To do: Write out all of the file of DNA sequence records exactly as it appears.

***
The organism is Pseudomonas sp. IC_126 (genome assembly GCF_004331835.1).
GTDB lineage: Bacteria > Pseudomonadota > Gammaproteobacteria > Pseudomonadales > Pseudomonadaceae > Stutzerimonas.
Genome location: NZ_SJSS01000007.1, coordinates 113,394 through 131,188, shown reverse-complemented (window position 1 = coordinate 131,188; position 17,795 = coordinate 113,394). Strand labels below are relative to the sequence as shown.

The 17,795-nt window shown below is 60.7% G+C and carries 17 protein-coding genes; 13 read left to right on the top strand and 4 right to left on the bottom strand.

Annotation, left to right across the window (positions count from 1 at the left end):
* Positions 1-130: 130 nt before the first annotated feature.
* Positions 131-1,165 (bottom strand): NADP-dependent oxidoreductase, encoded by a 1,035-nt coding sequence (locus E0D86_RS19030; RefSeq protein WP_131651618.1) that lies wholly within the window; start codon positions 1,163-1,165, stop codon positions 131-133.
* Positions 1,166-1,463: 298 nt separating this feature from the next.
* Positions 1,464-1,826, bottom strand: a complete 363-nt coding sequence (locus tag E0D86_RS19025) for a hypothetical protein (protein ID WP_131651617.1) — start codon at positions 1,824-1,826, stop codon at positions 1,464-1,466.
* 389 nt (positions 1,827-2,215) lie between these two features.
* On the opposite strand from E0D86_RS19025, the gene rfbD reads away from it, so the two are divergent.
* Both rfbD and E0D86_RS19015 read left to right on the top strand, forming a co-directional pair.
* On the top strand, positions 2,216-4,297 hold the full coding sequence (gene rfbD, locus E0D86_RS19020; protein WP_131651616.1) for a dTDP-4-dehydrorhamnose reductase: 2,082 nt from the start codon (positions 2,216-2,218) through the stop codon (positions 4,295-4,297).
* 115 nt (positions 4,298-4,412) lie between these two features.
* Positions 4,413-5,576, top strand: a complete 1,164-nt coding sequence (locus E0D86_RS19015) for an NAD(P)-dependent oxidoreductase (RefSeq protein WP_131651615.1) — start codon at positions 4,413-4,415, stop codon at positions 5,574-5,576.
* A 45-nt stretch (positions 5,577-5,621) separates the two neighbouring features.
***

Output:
The organism is Pseudomonas sp. IC_126 (genome assembly GCF_004331835.1).
GTDB lineage: Bacteria > Pseudomonadota > Gammaproteobacteria > Pseudomonadales > Pseudomonadaceae > Stutzerimonas.
Genome location: NZ_SJSS01000007.1, coordinates 113,394 through 131,188, shown reverse-complemented (window position 1 = coordinate 131,188; position 17,795 = coordinate 113,394). Strand labels below are relative to the sequence as shown.

The 17,795-nt window shown below is 60.7% G+C and carries 17 protein-coding genes; 13 read left to right on the top strand and 4 right to left on the bottom strand.

Annotation, left to right across the window (positions count from 1 at the left end):
* Positions 1-130: 130 nt before the first annotated feature.
* Positions 131-1,165 (bottom strand): NADP-dependent oxidoreductase, encoded by a 1,035-nt coding sequence (locus E0D86_RS19030; RefSeq protein WP_131651618.1) that lies wholly within the window; start codon positions 1,163-1,165, stop codon positions 131-133.
* Positions 1,166-1,463: 298 nt separating this feature from the next.
* Positions 1,464-1,826, bottom strand: a complete 363-nt coding sequence (locus tag E0D86_RS19025) for a hypothetical protein (protein ID WP_131651617.1) — start codon at positions 1,824-1,826, stop codon at positions 1,464-1,466.
* 389 nt (positions 1,827-2,215) lie between these two features.
* On the opposite strand from E0D86_RS19025, the gene rfbD reads away from it, so the two are divergent.
* Both rfbD and E0D86_RS19015 read left to right on the top strand, forming a co-directional pair.
* On the top strand, positions 2,216-4,297 hold the full coding sequence (gene rfbD, locus E0D86_RS19020; protein WP_131651616.1) for a dTDP-4-dehydrorhamnose reductase: 2,082 nt from the start codon (positions 2,216-2,218) through the stop codon (positions 4,295-4,297).
* 115 nt (positions 4,298-4,412) lie between these two features.
* Positions 4,413-5,576, top strand: a complete 1,164-nt coding sequence (locus E0D86_RS19015) for an NAD(P)-dependent oxidoreductase (RefSeq protein WP_131651615.1) — start codon at positions 4,413-4,415, stop codon at positions 5,574-5,576.
* A 45-nt stretch (positions 5,577-5,621) separates the two neighbouring features.